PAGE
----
After taking some photos of Maras Salineras, we rode down the hill to the bottom of the valley. This path is quite steep and rocky, so again I rode most of it but Briony walked. Once down the bottom it was 4Km to the town of Urubamba. Briony got about 1Km and then there was a slight uphill which made her crack a tantrum. I ended up walking both bikes for a couple of hundred metres, but Omar had seen us. He turned around, came back and grabbed Briony's bike - he was actually riding his, and pushing Briony's at the same time. I convinced Biony to get on my bike which she said was much better. Omar then gave Briony's bike to me, and we rode without a problem to Urubamba where we had lunch at a restaurant recommended by Omar. We had lemonade, salad, soup, tortilla and a rice dessert, and when I asked about payment Omar said it's just S/. 7 per person, unbelievably cheap but the quality of the food was absolutely excellent. If I can remember the name of the restaurant, I'll put it here later.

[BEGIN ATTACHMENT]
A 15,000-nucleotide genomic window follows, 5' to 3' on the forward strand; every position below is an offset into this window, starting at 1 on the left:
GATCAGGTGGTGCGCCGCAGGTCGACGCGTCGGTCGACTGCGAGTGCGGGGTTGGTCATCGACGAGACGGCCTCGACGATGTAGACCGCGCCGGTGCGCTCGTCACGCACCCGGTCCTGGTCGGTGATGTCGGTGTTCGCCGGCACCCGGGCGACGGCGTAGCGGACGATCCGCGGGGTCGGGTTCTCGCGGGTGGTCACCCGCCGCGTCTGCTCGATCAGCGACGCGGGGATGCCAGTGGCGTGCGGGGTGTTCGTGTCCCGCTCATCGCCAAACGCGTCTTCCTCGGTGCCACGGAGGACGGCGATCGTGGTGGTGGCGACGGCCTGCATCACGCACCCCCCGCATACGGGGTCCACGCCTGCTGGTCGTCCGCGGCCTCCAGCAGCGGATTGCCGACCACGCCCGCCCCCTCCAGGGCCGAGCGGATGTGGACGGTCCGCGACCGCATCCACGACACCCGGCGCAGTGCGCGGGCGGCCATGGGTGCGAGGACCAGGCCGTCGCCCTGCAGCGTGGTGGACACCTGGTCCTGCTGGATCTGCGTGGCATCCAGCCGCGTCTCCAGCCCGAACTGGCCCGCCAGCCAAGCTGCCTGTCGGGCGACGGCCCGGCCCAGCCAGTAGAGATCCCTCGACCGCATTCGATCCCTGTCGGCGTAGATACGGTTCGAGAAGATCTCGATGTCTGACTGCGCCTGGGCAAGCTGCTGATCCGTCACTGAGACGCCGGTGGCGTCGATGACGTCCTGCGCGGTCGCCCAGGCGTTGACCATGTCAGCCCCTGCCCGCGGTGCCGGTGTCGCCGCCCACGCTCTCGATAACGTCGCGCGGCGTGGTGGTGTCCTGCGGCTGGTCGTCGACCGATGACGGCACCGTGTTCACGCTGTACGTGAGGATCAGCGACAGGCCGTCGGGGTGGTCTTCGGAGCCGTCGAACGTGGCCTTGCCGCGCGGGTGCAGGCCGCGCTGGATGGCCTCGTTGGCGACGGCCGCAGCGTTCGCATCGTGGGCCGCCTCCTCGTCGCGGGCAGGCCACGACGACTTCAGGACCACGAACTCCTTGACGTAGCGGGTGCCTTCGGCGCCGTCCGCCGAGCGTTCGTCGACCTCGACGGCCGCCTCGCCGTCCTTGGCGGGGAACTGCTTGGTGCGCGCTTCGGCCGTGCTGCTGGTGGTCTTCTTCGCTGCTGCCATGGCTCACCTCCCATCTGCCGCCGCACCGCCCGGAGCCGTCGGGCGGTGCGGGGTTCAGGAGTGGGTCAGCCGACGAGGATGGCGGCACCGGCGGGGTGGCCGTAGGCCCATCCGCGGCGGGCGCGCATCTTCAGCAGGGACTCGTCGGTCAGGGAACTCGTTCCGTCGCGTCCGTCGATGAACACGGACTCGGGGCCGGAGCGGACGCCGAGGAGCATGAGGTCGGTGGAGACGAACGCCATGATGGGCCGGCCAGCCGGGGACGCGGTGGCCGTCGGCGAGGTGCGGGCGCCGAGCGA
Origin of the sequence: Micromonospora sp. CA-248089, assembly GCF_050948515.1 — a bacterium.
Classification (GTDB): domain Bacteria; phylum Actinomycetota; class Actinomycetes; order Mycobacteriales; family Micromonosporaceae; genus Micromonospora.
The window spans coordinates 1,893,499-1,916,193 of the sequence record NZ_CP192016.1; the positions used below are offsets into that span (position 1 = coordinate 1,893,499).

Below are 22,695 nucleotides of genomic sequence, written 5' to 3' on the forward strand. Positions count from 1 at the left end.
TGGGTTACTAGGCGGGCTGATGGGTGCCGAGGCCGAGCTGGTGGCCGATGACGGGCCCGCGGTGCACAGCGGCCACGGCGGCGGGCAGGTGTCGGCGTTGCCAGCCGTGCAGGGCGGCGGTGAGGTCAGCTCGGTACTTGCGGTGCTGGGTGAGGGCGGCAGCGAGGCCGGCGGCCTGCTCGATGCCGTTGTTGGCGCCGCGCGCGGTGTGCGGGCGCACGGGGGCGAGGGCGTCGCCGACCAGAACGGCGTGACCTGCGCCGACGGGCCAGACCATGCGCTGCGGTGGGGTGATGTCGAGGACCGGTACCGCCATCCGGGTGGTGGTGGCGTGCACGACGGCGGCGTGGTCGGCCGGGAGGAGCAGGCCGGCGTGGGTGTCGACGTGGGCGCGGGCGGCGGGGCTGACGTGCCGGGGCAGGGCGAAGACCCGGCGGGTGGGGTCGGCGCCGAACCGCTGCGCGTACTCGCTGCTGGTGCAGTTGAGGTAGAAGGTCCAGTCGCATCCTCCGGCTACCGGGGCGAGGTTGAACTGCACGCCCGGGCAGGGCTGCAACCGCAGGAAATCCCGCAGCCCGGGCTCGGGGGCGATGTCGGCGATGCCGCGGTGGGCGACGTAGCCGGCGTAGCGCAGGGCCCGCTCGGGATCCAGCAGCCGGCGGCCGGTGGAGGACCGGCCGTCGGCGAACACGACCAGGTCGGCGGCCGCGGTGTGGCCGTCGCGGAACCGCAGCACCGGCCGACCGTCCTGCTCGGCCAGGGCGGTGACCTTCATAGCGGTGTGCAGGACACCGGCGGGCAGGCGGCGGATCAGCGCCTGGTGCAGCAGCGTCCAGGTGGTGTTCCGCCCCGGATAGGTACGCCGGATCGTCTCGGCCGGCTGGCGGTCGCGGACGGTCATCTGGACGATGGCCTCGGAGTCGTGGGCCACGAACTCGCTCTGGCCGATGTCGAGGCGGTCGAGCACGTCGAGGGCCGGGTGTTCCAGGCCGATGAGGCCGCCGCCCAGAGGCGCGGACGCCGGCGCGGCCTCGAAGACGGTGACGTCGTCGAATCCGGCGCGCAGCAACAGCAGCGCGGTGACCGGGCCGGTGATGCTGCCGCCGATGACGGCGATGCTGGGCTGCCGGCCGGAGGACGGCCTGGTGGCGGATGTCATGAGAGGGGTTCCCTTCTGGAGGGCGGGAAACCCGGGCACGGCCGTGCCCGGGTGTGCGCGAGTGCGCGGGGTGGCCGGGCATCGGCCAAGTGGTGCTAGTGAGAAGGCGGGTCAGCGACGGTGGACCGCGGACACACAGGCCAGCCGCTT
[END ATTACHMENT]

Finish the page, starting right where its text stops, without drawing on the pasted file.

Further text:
Anyway at about 15:30 we met Armando outside and headed back to Cusco. After grabbing some supplies we dropped some clothes into a laundry place on the corner of Meloq and Arcopata - less than 10 minutes walk from the hotel. This is a small place which just has a bunch of washing machines, and a room full of people sorting clothes. The price is S/. 2.5 per KG of clothes.

Back to the hotel, and get ready for a night's rest :)



Cusco Day Three

We had a bit of a sleep-in which was lovely, and after getting up we had breakfast in the Hotel Ninos cafe. Briony actually ate all her breakfast today so we figure her stomch bug must be all sorted!


After breafast we walked to Avenue del Sol which is where all the banks are. We had S/. 500 in big notes and we wanted to change it into smaller notes and some coins since nobody seems to have change in this place. The bank was guarded by 3 security officers and we had to wait in line for only 5 minutes before it was our turn at the counter. No problems getting the change.

Just round the corner, on Plaza de Armas, is the Museum of Natural History which is within the university. It was only one room of exhibits but certainly had some interesting things such as a llama with two heads and another with six legs, plus a bunch of foetuses in jars and more. Cost to get in was S/. 2 each.